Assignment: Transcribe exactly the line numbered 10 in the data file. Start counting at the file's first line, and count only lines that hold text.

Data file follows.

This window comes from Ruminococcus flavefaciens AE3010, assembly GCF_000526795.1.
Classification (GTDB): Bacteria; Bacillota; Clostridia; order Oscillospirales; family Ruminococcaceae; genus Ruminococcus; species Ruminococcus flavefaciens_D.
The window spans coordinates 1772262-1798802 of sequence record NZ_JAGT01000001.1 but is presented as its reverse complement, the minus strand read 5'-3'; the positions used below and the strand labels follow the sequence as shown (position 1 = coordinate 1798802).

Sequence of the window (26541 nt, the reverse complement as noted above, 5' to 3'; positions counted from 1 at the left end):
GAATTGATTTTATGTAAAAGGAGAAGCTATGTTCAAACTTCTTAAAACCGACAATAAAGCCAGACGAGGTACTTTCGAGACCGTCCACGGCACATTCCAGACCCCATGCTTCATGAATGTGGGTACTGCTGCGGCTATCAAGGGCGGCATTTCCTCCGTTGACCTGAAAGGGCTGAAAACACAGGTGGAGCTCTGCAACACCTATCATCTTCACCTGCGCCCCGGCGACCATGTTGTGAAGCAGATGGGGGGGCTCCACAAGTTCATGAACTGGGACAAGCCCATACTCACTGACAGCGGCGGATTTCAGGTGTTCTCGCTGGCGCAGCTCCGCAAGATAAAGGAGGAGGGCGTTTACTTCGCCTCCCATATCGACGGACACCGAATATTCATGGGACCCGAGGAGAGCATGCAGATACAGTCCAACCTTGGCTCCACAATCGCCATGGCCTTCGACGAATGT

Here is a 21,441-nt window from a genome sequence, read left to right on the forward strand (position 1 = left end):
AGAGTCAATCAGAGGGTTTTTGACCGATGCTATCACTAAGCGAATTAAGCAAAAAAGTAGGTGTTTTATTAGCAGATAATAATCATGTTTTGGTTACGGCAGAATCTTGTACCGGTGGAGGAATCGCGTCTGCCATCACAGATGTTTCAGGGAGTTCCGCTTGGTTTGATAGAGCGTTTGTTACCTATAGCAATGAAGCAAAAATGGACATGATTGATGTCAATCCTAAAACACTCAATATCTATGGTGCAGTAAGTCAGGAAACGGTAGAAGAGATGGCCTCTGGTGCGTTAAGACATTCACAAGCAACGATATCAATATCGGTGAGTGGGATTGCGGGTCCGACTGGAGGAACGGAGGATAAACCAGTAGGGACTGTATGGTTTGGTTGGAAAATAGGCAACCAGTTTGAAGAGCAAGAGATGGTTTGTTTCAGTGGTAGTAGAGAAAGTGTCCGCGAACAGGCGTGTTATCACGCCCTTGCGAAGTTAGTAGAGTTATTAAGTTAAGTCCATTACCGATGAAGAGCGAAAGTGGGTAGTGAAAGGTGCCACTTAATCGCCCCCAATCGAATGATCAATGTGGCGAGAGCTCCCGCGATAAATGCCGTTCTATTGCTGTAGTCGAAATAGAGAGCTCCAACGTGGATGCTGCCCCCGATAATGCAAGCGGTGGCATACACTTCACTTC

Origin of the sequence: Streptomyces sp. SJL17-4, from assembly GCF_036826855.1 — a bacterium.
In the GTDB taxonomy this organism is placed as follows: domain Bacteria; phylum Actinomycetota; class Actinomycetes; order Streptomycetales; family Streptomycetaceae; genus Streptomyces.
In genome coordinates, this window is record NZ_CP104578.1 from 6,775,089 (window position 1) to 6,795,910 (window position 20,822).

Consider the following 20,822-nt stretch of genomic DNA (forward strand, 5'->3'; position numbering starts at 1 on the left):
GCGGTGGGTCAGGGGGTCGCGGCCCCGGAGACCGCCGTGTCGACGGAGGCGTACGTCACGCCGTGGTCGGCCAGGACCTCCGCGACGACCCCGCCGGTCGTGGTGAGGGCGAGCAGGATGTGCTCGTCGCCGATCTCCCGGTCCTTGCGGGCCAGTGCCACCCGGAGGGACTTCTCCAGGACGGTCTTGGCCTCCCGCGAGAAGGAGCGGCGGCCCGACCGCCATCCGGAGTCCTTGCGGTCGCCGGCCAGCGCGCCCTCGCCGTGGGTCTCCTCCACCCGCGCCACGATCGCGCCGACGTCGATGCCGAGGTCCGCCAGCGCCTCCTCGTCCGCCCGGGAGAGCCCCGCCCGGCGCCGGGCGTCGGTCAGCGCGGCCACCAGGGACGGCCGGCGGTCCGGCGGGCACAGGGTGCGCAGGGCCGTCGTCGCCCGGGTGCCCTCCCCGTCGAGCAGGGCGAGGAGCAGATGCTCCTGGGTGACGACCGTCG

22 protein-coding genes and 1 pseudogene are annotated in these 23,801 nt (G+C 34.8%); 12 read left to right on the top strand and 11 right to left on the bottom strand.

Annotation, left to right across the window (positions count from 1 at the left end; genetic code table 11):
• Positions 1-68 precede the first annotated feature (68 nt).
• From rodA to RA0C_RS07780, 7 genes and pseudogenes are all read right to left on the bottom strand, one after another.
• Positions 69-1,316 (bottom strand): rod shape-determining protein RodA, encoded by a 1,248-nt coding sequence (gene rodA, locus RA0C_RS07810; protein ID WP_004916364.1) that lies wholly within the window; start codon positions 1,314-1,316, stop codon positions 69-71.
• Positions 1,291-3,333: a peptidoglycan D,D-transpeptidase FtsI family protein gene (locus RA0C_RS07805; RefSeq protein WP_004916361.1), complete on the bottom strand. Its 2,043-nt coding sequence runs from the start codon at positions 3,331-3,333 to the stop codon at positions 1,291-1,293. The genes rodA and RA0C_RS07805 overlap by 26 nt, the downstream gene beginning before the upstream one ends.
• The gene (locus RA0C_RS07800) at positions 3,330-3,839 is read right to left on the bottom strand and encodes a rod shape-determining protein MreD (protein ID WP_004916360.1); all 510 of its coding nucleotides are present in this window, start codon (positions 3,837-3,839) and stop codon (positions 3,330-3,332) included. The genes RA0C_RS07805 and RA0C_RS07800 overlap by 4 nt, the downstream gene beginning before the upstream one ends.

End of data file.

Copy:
In genome coordinates, this window is record NZ_CP104578.1 from 6,775,089 (window position 1) to 6,795,910 (window position 20,822).